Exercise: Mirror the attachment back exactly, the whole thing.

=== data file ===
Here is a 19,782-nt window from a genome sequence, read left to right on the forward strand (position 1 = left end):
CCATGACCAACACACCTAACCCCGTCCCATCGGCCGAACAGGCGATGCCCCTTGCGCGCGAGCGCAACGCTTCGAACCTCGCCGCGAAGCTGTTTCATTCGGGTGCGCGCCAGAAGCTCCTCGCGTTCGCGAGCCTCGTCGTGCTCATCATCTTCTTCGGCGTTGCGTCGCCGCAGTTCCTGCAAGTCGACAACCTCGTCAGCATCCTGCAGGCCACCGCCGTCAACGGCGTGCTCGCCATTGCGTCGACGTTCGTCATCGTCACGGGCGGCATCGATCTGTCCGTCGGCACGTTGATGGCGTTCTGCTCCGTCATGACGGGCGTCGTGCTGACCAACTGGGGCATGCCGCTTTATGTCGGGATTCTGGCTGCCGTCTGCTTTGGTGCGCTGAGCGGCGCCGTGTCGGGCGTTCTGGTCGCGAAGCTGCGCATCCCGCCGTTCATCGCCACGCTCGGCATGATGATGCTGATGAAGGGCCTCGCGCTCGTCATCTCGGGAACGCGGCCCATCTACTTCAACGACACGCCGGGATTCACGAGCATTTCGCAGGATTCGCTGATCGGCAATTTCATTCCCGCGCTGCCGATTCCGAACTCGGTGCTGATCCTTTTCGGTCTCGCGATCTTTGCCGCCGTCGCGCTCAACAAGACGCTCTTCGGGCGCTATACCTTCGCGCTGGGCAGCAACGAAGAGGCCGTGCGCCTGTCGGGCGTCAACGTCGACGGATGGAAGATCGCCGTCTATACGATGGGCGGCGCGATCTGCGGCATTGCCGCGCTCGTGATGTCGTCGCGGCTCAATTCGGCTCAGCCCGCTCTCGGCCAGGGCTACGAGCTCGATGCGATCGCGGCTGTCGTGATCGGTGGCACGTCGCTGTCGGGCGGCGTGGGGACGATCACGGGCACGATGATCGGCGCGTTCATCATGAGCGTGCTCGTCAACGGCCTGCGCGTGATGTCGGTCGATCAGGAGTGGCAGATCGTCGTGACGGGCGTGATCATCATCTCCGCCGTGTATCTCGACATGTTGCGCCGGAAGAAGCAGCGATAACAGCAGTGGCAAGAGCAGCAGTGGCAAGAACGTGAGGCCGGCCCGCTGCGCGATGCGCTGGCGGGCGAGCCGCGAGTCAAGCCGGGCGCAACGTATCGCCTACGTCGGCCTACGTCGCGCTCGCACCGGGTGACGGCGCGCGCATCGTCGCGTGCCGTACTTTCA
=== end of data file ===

Here is a 19,782-nt window from a genome sequence, read left to right on the forward strand (position 1 = left end):
CCATGACCAACACACCTAACCCCGTCCCATCGGCCGAACAGGCGATGCCCCTTGCGCGCGAGCGCAACGCTTCGAACCTCGCCGCGAAGCTGTTTCATTCGGGTGCGCGCCAGAAGCTCCTCGCGTTCGCGAGCCTCGTCGTGCTCATCATCTTCTTCGGCGTTGCGTCGCCGCAGTTCCTGCAAGTCGACAACCTCGTCAGCATCCTGCAGGCCACCGCCGTCAACGGCGTGCTCGCCATTGCGTCGACGTTCGTCATCGTCACGGGCGGCATCGATCTGTCCGTCGGCACGTTGATGGCGTTCTGCTCCGTCATGACGGGCGTCGTGCTGACCAACTGGGGCATGCCGCTTTATGTCGGGATTCTGGCTGCCGTCTGCTTTGGTGCGCTGAGCGGCGCCGTGTCGGGCGTTCTGGTCGCGAAGCTGCGCATCCCGCCGTTCATCGCCACGCTCGGCATGATGATGCTGATGAAGGGCCTCGCGCTCGTCATCTCGGGAACGCGGCCCATCTACTTCAACGACACGCCGGGATTCACGAGCATTTCGCAGGATTCGCTGATCGGCAATTTCATTCCCGCGCTGCCGATTCCGAACTCGGTGCTGATCCTTTTCGGTCTCGCGATCTTTGCCGCCGTCGCGCTCAACAAGACGCTCTTCGGGCGCTATACCTTCGCGCTGGGCAGCAACGAAGAGGCCGTGCGCCTGTCGGGCGTCAACGTCGACGGATGGAAGATCGCCGTCTATACGATGGGCGGCGCGATCTGCGGCATTGCCGCGCTCGTGATGTCGTCGCGGCTCAATTCGGCTCAGCCCGCTCTCGGCCAGGGCTACGAGCTCGATGCGATCGCGGCTGTCGTGATCGGTGGCACGTCGCTGTCGGGCGGCGTGGGGACGATCACGGGCACGATGATCGGCGCGTTCATCATGAGCGTGCTCGTCAACGGCCTGCGCGTGATGTCGGTCGATCAGGAGTGGCAGATCGTCGTGACGGGCGTGATCATCATCTCCGCCGTGTATCTCGACATGTTGCGCCGGAAGAAGCAGCGATAACAGCAGTGGCAAGAGCAGCAGTGGCAAGAACGTGAGGCCGGCCCGCTGCGCGATGCGCTGGCGGGCGAGCCGCGAGTCAAGCCGGGCGCAACGTATCGCCTACGTCGGCCTACGTCGCGCTCGCACCGGGTGACGGCGCGCGCATCGTCGCGTGCCGTACTTTCA